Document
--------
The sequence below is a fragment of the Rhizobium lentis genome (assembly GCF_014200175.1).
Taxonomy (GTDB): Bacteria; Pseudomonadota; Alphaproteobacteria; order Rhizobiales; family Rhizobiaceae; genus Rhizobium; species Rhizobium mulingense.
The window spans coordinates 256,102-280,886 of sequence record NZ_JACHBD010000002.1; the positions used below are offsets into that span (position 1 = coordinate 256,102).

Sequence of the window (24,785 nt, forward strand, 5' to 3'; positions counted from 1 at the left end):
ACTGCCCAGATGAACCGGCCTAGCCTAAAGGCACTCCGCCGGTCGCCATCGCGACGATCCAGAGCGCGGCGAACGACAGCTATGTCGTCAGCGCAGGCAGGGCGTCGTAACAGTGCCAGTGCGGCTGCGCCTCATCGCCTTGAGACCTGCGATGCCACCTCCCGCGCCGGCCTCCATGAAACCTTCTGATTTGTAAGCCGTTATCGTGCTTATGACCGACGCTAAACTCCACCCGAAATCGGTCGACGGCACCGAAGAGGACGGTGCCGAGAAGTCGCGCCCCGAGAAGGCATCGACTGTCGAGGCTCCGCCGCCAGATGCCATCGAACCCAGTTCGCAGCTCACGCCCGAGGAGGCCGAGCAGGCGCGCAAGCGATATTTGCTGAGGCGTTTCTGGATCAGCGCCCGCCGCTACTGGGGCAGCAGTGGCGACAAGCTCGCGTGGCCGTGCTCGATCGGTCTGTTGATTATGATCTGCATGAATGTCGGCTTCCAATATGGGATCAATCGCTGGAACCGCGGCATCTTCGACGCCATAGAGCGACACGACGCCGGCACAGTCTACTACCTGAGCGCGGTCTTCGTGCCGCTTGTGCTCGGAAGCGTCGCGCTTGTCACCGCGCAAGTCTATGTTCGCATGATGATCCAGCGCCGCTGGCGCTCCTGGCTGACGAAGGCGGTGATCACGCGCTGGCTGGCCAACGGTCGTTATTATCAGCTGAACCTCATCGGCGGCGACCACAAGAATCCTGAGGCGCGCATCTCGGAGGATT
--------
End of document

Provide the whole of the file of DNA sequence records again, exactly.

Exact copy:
The sequence below is a fragment of the Rhizobium lentis genome (assembly GCF_014200175.1).
Taxonomy (GTDB): Bacteria; Pseudomonadota; Alphaproteobacteria; order Rhizobiales; family Rhizobiaceae; genus Rhizobium; species Rhizobium mulingense.
The window spans coordinates 256,102-280,886 of sequence record NZ_JACHBD010000002.1; the positions used below are offsets into that span (position 1 = coordinate 256,102).

Sequence of the window (24,785 nt, forward strand, 5' to 3'; positions counted from 1 at the left end):
ACTGCCCAGATGAACCGGCCTAGCCTAAAGGCACTCCGCCGGTCGCCATCGCGACGATCCAGAGCGCGGCGAACGACAGCTATGTCGTCAGCGCAGGCAGGGCGTCGTAACAGTGCCAGTGCGGCTGCGCCTCATCGCCTTGAGACCTGCGATGCCACCTCCCGCGCCGGCCTCCATGAAACCTTCTGATTTGTAAGCCGTTATCGTGCTTATGACCGACGCTAAACTCCACCCGAAATCGGTCGACGGCACCGAAGAGGACGGTGCCGAGAAGTCGCGCCCCGAGAAGGCATCGACTGTCGAGGCTCCGCCGCCAGATGCCATCGAACCCAGTTCGCAGCTCACGCCCGAGGAGGCCGAGCAGGCGCGCAAGCGATATTTGCTGAGGCGTTTCTGGATCAGCGCCCGCCGCTACTGGGGCAGCAGTGGCGACAAGCTCGCGTGGCCGTGCTCGATCGGTCTGTTGATTATGATCTGCATGAATGTCGGCTTCCAATATGGGATCAATCGCTGGAACCGCGGCATCTTCGACGCCATAGAGCGACACGACGCCGGCACAGTCTACTACCTGAGCGCGGTCTTCGTGCCGCTTGTGCTCGGAAGCGTCGCGCTTGTCACCGCGCAAGTCTATGTTCGCATGATGATCCAGCGCCGCTGGCGCTCCTGGCTGACGAAGGCGGTGATCACGCGCTGGCTGGCCAACGGTCGTTATTATCAGCTGAACCTCATCGGCGGCGACCACAAGAATCCTGAGGCGCGCATCTCGGAGGATT